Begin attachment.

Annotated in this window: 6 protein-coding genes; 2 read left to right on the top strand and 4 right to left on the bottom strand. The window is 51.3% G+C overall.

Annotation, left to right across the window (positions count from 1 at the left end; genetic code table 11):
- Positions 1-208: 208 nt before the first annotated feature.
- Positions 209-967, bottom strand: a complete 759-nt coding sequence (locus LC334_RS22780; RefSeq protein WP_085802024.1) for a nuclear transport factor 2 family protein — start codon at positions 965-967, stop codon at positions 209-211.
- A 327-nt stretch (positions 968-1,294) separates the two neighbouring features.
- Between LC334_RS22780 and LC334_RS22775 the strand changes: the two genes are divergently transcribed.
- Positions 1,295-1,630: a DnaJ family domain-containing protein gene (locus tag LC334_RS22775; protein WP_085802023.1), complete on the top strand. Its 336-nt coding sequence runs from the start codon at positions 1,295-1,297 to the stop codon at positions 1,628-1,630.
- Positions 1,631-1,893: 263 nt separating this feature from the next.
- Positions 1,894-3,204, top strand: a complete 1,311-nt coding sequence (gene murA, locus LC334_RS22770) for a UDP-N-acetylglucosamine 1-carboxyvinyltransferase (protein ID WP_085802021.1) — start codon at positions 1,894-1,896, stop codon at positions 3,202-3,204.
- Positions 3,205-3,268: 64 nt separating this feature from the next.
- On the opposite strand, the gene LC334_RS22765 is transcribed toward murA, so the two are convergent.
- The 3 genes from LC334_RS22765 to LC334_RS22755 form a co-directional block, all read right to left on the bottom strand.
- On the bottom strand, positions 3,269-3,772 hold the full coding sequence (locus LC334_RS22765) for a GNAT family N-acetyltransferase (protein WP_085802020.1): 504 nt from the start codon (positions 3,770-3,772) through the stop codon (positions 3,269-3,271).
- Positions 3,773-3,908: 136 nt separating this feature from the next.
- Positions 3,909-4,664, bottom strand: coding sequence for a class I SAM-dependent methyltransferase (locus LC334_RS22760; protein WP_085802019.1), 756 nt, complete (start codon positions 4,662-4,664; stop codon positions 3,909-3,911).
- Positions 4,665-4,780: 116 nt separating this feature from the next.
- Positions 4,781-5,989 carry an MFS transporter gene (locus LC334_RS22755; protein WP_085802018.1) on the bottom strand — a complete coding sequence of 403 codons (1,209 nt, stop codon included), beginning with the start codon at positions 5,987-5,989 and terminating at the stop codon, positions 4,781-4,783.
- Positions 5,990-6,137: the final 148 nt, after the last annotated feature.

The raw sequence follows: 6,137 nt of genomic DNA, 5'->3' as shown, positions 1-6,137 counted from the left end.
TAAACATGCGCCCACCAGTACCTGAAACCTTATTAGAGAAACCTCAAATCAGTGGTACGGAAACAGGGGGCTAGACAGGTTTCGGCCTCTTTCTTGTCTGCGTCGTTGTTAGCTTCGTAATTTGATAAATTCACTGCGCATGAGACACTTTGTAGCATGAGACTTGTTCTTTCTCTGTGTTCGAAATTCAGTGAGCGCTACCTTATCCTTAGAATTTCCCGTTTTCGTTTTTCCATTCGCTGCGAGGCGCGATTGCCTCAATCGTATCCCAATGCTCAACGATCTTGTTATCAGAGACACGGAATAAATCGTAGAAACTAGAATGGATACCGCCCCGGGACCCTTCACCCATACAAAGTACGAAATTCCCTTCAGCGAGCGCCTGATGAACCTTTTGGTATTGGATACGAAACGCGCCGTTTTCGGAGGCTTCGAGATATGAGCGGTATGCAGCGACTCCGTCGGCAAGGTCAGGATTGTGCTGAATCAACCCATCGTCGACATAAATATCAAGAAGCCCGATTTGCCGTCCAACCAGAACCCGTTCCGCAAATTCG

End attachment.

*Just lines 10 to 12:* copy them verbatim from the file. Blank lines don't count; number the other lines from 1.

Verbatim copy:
- Positions 3,205-3,268: 64 nt separating this feature from the next.
- On the opposite strand, the gene LC334_RS22765 is transcribed toward murA, so the two are convergent.
- The 3 genes from LC334_RS22765 to LC334_RS22755 form a co-directional block, all read right to left on the bottom strand.